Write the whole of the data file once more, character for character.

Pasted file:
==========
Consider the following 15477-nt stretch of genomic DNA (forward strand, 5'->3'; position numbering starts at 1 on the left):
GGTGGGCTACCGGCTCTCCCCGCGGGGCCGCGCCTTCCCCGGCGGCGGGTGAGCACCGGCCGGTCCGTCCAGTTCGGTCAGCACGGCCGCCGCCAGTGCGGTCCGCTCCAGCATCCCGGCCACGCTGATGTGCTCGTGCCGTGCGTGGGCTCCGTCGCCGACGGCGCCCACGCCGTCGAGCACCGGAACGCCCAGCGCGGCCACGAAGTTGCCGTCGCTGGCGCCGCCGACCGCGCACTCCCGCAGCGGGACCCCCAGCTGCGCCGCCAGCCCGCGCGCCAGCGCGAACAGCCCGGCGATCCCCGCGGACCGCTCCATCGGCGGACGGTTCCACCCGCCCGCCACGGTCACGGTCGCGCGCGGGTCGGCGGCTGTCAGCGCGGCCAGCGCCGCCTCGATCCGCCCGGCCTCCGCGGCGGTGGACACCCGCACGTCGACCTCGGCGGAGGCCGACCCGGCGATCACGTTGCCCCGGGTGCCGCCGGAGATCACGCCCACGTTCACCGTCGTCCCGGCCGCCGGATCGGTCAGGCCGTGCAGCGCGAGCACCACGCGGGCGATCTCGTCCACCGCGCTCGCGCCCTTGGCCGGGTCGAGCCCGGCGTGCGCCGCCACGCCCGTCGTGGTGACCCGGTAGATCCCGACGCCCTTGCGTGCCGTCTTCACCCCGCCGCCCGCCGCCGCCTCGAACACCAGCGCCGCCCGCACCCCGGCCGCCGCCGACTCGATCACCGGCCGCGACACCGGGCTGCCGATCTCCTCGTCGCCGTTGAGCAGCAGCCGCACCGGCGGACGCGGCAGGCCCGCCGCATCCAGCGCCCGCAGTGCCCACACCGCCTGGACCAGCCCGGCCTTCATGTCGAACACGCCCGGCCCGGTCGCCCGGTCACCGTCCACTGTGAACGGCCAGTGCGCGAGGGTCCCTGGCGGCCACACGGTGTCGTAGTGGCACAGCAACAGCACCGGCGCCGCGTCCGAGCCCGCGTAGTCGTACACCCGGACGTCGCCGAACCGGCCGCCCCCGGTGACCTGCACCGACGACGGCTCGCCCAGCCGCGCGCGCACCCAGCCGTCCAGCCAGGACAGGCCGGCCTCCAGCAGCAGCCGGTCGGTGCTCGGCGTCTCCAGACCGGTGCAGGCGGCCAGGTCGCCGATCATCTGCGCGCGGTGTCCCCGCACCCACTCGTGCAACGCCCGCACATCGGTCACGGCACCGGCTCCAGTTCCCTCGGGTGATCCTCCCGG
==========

Consider the following 15477-nt stretch of genomic DNA (forward strand, 5'->3'; position numbering starts at 1 on the left):
GGTGGGCTACCGGCTCTCCCCGCGGGGCCGCGCCTTCCCCGGCGGCGGGTGAGCACCGGCCGGTCCGTCCAGTTCGGTCAGCACGGCCGCCGCCAGTGCGGTCCGCTCCAGCATCCCGGCCACGCTGATGTGCTCGTGCCGTGCGTGGGCTCCGTCGCCGACGGCGCCCACGCCGTCGAGCACCGGAACGCCCAGCGCGGCCACGAAGTTGCCGTCGCTGGCGCCGCCGACCGCGCACTCCCGCAGCGGGACCCCCAGCTGCGCCGCCAGCCCGCGCGCCAGCGCGAACAGCCCGGCGATCCCCGCGGACCGCTCCATCGGCGGACGGTTCCACCCGCCCGCCACGGTCACGGTCGCGCGCGGGTCGGCGGCTGTCAGCGCGGCCAGCGCCGCCTCGATCCGCCCGGCCTCCGCGGCGGTGGACACCCGCACGTCGACCTCGGCGGAGGCCGACCCGGCGATCACGTTGCCCCGGGTGCCGCCGGAGATCACGCCCACGTTCACCGTCGTCCCGGCCGCCGGATCGGTCAGGCCGTGCAGCGCGAGCACCACGCGGGCGATCTCGTCCACCGCGCTCGCGCCCTTGGCCGGGTCGAGCCCGGCGTGCGCCGCCACGCCCGTCGTGGTGACCCGGTAGATCCCGACGCCCTTGCGTGCCGTCTTCACCCCGCCGCCCGCCGCCGCCTCGAACACCAGCGCCGCCCGCACCCCGGCCGCCGCCGACTCGATCACCGGCCGCGACACCGGGCTGCCGATCTCCTCGTCGCCGTTGAGCAGCAGCCGCACCGGCGGACGCGGCAGGCCCGCCGCATCCAGCGCCCGCAGTGCCCACACCGCCTGGACCAGCCCGGCCTTCATGTCGAACACGCCCGGCCCGGTCGCCCGGTCACCGTCCACTGTGAACGGCCAGTGCGCGAGGGTCCCTGGCGGCCACACGGTGTCGTAGTGGCACAGCAACAGCACCGGCGCCGCGTCCGAGCCCGCGTAGTCGTACACCCGGACGTCGCCGAACCGGCCGCCCCCGGTGACCTGCACCGACGACGGCTCGCCCAGCCGCGCGCGCACCCAGCCGTCCAGCCAGGACAGGCCGGCCTCCAGCAGCAGCCGGTCGGTGCTCGGCGTCTCCAGACCGGTGCAGGCGGCCAGGTCGCCGATCATCTGCGCGCGGTGTCCCCGCACCCACTCGTGCAACGCCCGCACATCGGTCACGGCACCGGCTCCAGTTCCCTCGGGTGATCCTCCCGG